By Jacob Knutson
When I arrive at lunch and sit amongst my peers, and I enjoy gazing into the immense sea of possibilities. I see a future writer pawing their way through another book, a future mathematician squeezing in another problem before the bell rings, a comedian cracking another joke. As I look out, above my lunch, at numerous vials of potential, I begin to realize how intermediate life truly is. How a sapling may grow into a tree, which, in turn, bears fruit, and it is that fruit that we eat so we too may grow. I begin to perceive how much power change has over our lives.
We can all agree that life is never verily stagnant. That in our life people will come and people will go, places will change never to be the same, and memories will drift from our minds never to be brought up again. We can agree that nothing of this Earth, nor even this Earth, is definite. And while many who arrive at this conclusion leave with sadness or despair, they are not wrong in these notions. It’s truly sad we do not get to experience the beauty this Earth provides for eternity, or how one day we may not have our mother’s or father’s hands to hold. But while these impressions may be sorrowful, they do not have to be. Often when I am struck with these thoughts I recall a man whose smiling statue is situated in Memorial Park: Scotty Backens.
“I remember we would play wiffleball together after school when we were kids, probably in elementary or middle school. Scotty was always pretty clumsy, and couldn’t run the bases very well, but he always had a smile on his face,” My dad recently explained to me, teary eyed and lost in thought. Scotty was born in Rapid in 1956. He attended Stevens High School, where he began his freshman year with a cane, proceeded to a walker, and graduated in a wheelchair. At age 19 he was diagnosed with a degenerative muscle and nerve disease called spinal meningitis, and for rest of his life spent his days attending sporting events, speaking to church youth groups, habitually showing up at the YMCA for workouts, and rolling around Rapid. He made the most with what he had, which was evident by his robust, defined upper body, but frail legs. He passed away April 21, 2006, and a congregation of over 400 people attended his funeral to bid farewell to a prominent face of Rapid City. Snapping back to reality and wiping his eyes, my dad said, “He would never let his disease or really anything get him down, It just wasn’t his nature.” This is the exact reason he now has a statue devoted to him.
That is how I, too, remember Scotty. I recall, every Sunday after my mom would drop me off at my father’s work where I would stay until he finished his shift, Scotty, accompanied with his traditional neon bicycle safety flag, black bandana, french grey mustache, and smile, wheeling down 3rd Street towards the old Dan’s Supermarket, now Tuscany Market. He would spot my father and me leaving the store and take a quick turn towards us. He would greet us with the squeal of brakes, a handshake for my father, and a hair ruffle for me. The rubber padding of his profusely used weight training gloves always made my hair stand on end from static, but I didn’t mind. He and my father would catch up and tell stories from the past, and I would study Scotty.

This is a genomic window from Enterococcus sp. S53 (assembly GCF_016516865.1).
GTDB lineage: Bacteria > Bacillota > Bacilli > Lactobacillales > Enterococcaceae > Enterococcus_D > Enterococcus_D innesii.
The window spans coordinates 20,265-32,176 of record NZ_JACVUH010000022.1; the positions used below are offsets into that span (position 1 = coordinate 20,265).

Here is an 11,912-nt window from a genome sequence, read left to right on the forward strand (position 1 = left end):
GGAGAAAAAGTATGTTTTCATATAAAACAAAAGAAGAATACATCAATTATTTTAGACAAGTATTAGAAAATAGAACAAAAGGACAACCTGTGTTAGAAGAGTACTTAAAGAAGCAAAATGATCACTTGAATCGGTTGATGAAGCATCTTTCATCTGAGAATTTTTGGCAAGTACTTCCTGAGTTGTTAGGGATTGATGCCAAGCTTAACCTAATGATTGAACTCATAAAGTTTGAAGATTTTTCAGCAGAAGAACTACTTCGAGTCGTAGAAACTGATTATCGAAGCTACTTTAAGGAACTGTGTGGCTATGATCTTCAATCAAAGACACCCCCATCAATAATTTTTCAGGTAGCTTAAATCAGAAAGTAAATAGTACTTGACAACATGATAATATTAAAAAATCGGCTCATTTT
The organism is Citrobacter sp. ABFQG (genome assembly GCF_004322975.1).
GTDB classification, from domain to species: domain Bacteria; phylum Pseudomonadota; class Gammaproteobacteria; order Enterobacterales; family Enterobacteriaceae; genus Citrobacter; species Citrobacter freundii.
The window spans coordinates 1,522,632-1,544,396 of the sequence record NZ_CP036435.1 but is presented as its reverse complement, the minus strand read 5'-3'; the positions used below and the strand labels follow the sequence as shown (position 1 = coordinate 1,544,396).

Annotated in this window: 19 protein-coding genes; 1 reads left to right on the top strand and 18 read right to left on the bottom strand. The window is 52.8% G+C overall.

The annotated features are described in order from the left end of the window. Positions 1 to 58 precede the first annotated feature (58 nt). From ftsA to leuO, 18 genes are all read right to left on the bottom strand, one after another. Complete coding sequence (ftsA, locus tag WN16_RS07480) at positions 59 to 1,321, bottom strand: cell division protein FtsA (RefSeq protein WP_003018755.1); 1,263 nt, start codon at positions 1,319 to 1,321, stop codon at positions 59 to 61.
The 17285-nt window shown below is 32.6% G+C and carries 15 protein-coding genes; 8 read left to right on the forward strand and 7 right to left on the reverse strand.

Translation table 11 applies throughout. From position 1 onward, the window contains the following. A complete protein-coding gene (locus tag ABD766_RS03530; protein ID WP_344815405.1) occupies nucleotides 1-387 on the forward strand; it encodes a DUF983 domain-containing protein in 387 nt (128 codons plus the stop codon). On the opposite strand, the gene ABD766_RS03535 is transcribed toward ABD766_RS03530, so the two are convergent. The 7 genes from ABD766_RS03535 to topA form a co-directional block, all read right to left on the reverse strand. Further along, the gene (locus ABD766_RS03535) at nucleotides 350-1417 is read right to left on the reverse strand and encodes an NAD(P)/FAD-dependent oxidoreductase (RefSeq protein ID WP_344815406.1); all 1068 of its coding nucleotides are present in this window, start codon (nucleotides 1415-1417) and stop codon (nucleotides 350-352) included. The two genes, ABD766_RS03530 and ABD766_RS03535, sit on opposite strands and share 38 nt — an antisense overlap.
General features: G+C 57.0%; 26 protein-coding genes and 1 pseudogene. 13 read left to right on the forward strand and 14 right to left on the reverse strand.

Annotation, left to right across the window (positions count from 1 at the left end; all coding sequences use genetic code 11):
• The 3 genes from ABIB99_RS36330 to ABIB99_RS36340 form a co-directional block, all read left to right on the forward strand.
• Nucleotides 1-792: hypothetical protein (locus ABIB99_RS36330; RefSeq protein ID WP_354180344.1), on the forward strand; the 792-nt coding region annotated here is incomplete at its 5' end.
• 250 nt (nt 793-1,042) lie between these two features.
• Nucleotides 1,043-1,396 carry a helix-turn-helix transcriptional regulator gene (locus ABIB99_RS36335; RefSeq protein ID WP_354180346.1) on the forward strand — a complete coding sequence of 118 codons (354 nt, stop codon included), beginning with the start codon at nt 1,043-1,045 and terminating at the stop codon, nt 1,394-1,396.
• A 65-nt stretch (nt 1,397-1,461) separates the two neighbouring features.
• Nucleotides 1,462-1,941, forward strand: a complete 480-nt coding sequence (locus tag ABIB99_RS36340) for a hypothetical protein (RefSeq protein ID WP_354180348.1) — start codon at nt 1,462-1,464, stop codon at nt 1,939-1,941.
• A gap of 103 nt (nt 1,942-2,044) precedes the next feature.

He fascinated me, as he was one of only two people I actually knew who were in a wheelchair. He would lean back in his chair and bob forwards and backwards while talking to my father, somehow keeping his balance. I was mesmerized with his chair. The patterns on the treads of the tires, the glimmer of the chrome spokes and black paint in the sun all sparked my curiosity. I even naively asked him once if I could have a turn in it. At that my father quickly flashed me a stern look and issued an apology, but Scotty only laughed. He sat me in his lap and did a quick lap around the almost empty parking lot.
It never occurred to me when I was that young, around six or seven, what happened to Scotty. More importantly, until now, as images of my peers’ futures flash in my mind, I never realized how much strength Scotty possessed. How he lost what many take for granted and could not only smile, but laugh, cry, love and . . . live. He did not let change dictate his life.
In reality, as we students go out into this world and begin the rest of our lives, we will confront many changes. As Robert C. Gallagher said, “ Change is inevitable — except from a vending machine.” But while we cannot alter this reality of change, we can adjust the eyes which perceive this change; we can mirror the nature of Scotty. We can smile when the whole world expects us to frown, laugh when the world expects us to weep, and live when the world expects up to give up.
As lunch winds down to an end and the mass of bodies shuffle out into their respective classes, I like to look back at my fellow classmates and smile. For I know that we all have the option to choose happiness. We have the choice of letting change break us or make us. And we all have the opportunity to bring beauty and purpose into our world.